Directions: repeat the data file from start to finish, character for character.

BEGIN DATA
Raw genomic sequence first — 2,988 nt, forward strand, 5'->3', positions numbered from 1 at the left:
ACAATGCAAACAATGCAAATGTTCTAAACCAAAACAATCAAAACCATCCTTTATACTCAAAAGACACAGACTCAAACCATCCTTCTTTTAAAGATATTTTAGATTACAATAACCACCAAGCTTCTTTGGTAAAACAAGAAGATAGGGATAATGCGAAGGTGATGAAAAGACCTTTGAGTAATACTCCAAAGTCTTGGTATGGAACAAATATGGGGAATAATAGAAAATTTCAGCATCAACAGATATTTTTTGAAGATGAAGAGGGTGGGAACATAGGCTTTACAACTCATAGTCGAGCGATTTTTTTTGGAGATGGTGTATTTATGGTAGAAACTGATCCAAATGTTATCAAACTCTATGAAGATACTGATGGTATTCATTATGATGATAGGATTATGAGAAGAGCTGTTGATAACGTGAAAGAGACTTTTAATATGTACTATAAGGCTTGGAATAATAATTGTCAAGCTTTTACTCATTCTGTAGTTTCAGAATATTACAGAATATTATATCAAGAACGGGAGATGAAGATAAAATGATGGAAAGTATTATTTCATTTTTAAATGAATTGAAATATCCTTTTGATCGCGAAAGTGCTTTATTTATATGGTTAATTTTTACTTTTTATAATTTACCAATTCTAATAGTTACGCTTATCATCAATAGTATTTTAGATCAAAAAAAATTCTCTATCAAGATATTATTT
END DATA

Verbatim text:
Raw genomic sequence first — 2,988 nt, forward strand, 5'->3', positions numbered from 1 at the left:
ACAATGCAAACAATGCAAATGTTCTAAACCAAAACAATCAAAACCATCCTTTATACTCAAAAGACACAGACTCAAACCATCCTTCTTTTAAAGATATTTTAGATTACAATAACCACCAAGCTTCTTTGGTAAAACAAGAAGATAGGGATAATGCGAAGGTGATGAAAAGACCTTTGAGTAATACTCCAAAGTCTTGGTATGGAACAAATATGGGGAATAATAGAAAATTTCAGCATCAACAGATATTTTTTGAAGATGAAGAGGGTGGGAACATAGGCTTTACAACTCATAGTCGAGCGATTTTTTTTGGAGATGGTGTATTTATGGTAGAAACTGATCCAAATGTTATCAAACTCTATGAAGATACTGATGGTATTCATTATGATGATAGGATTATGAGAAGAGCTGTTGATAACGTGAAAGAGACTTTTAATATGTACTATAAGGCTTGGAATAATAATTGTCAAGCTTTTACTCATTCTGTAGTTTCAGAATATTACAGAATATTATATCAAGAACGGGAGATGAAGATAAAATGATGGAAAGTATTATTTCATTTTTAAATGAATTGAAATATCCTTTTGATCGCGAAAGTGCTTTATTTATATGGTTAATTTTTACTTTTTATAATTTACCAATTCTAATAGTTACGCTTATCATCAATAGTATTTTAGATCAAAAAAAATTCTCTATCAAGATATTATTT